The business tax break targets the owners of partnerships, sole proprietorships and other small companies, allowing them to escape taxes on earnings that they currently have to report as individual income tax filers.
Many critics believe some large companies will change their legal structures to take advantage of the change.
PHOTO: Kansas Governor Sam Brownback shakes hands with Lt. Gov. Jeff Colyer, after signing into law one of the largest tax cut bills in Kansas history. The signing took place in the governors statehouse ceremonial office Tuesday, May 22, 2012, surrounded by small business owners and state legislators. (AP Photo/Topeka Capital-Journal, Thad Allton)
Kansas Governor Sam Brownback shakes hands with Lt. Gov. Jeff Colyer, after signing into law one of the largest tax cut bills in Kansas history. The signing took place in the governors statehouse ceremonial office Tuesday, May 22, 2012, surrounded by small business owners and state legislators. (AP Photo/Topeka Capital-Journal, Thad Allton)
The Washington-based Institute on Taxation and Economic Policy said in a March report that the tax legislation would result on average in a small tax increase for Kansas residents earning less than $20,000 a year, while people earning more than $400,000 would receive the biggest percentage tax cut.
The institute is a research group advocating progressive tax codes, and its board includes Robert Reich, a former U.S. labor secretary under Democratic President Bill Clinton. Matthew Gardner, the group's executive director, said states generally favor wealthy residents over poor ones in tax policy, but Kansas has been "typical" rather than "extreme." He said in eliminating the food sales tax rebate, Kansas joins only Alabama and Mississippi in taxing groceries but not providing offsetting relief to poor families.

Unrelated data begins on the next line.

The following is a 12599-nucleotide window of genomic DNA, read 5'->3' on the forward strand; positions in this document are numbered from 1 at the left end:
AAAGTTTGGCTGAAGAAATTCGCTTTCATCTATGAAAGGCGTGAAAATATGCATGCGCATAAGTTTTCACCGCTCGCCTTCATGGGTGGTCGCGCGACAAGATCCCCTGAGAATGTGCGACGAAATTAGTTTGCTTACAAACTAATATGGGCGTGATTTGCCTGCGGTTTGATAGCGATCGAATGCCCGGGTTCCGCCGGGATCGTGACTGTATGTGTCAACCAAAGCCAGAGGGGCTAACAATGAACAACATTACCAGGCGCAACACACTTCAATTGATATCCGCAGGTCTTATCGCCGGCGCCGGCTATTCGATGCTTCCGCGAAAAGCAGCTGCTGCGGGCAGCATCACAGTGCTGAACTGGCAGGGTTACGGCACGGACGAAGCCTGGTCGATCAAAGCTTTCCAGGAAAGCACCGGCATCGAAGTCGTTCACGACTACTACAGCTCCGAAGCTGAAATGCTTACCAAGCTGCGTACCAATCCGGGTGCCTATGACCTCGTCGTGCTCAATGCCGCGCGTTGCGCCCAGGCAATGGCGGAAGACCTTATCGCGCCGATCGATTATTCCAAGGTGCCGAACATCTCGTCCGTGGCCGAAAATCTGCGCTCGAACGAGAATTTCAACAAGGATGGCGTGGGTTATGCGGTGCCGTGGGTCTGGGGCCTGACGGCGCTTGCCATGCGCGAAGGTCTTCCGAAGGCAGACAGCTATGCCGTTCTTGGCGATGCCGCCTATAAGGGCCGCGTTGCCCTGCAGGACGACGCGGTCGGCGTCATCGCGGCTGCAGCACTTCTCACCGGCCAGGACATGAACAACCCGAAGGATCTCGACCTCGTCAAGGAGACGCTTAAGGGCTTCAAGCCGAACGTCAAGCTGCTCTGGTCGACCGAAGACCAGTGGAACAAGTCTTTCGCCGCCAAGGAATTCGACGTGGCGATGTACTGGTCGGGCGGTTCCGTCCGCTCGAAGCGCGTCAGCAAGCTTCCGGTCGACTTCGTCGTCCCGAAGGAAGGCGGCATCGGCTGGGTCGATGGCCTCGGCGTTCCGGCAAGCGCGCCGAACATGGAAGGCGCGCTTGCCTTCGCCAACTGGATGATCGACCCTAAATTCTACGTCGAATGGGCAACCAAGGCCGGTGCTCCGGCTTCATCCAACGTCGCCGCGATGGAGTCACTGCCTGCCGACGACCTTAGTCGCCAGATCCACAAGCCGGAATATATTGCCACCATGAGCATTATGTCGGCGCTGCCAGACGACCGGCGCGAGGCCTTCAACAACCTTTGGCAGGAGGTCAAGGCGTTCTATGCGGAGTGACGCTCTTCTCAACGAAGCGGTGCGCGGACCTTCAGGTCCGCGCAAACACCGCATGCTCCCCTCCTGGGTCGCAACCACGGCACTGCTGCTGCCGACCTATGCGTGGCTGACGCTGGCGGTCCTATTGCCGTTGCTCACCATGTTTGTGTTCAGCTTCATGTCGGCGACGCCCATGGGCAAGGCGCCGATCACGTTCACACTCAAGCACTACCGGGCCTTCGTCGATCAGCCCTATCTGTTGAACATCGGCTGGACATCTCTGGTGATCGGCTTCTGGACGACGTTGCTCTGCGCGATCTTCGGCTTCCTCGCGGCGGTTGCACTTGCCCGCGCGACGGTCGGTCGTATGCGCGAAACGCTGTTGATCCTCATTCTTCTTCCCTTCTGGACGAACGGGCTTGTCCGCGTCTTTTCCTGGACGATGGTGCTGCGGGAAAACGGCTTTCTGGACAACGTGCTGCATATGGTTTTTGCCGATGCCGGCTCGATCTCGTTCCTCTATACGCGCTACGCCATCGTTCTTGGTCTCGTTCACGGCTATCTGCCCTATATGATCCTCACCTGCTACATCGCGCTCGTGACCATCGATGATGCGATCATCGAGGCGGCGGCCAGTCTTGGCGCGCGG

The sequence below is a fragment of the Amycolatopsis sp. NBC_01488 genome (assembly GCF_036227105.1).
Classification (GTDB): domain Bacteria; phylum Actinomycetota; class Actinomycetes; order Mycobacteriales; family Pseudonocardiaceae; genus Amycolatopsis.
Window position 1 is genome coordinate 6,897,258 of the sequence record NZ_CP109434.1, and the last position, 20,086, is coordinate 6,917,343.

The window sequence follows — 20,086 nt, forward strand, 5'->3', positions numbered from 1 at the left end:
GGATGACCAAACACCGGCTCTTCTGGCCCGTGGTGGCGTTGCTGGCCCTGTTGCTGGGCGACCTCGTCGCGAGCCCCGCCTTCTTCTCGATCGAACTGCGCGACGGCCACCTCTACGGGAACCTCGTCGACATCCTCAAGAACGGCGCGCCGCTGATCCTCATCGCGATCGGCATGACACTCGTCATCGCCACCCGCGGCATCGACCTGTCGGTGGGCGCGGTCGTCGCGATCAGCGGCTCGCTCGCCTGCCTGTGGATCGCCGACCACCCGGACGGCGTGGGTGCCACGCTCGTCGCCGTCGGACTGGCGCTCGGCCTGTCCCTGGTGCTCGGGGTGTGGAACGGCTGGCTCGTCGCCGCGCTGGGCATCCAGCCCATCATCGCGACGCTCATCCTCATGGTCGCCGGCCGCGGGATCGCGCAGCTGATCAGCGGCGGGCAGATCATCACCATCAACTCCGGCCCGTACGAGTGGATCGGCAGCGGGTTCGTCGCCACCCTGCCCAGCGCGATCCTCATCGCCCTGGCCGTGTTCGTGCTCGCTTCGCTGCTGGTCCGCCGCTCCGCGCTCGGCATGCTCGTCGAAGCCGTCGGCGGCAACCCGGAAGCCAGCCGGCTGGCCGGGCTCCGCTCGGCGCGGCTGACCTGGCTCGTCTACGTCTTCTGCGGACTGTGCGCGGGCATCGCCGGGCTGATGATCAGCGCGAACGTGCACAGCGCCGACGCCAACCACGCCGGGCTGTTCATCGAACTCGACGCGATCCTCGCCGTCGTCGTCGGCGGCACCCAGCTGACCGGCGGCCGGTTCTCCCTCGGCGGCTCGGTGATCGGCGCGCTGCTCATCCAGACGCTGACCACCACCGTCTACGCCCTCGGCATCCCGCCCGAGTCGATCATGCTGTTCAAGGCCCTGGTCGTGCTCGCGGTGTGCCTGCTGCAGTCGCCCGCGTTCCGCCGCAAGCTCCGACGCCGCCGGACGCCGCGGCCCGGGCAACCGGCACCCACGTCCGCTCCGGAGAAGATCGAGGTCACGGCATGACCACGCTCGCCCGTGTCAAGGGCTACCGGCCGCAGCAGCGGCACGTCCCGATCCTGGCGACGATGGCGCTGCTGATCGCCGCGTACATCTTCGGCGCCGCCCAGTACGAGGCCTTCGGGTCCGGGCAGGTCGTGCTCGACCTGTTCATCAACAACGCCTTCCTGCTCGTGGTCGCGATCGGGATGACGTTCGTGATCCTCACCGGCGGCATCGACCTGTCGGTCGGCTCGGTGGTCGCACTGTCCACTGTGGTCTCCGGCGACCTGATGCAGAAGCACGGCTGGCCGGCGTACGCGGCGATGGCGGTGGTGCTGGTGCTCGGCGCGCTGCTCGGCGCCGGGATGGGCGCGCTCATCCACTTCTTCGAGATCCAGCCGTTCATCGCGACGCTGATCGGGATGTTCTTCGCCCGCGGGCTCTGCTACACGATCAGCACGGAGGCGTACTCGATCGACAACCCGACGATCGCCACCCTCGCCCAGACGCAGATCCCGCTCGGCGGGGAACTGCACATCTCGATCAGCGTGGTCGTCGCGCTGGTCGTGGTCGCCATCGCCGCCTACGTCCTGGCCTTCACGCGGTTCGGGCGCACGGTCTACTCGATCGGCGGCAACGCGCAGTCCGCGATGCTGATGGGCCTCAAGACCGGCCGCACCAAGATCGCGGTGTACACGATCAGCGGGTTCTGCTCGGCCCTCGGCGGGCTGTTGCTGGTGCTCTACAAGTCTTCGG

The changes signed into law by Brownback, Gardner said, "will make the state more of an outlier."
Figures from the state Department of Revenue for the effects of the income tax changes generally track with the institute's numbers, but administration officials strongly dispute the group's analysis. Brownback called it "wholly unfounded."
The Department of Revenue projects that the coming sales tax decrease — which the institute didn't consider a cut because it was already scheduled — will more than offset any income tax increases for poor families.
The sales tax will decline to 5.7 percent from 6.3 percent in July 2013. Lawmakers promised the reduction two years ago when they boosted the rate to close a budget shortfall, before Brownback took office.
Brownback said the state will help poor families the most by creating new jobs. Derrick Sontag, state director for the anti-tax, small-government group Americans for Prosperity, said the tax cuts are designed to just that.
"We're excited about this — and confident it's going to work," said Sontag, who participated in the ceremony and is married to Brownback's communications director.
Associated Press: Kan. governor signs massive income tax cuts bill amid debate over potential for budget crisis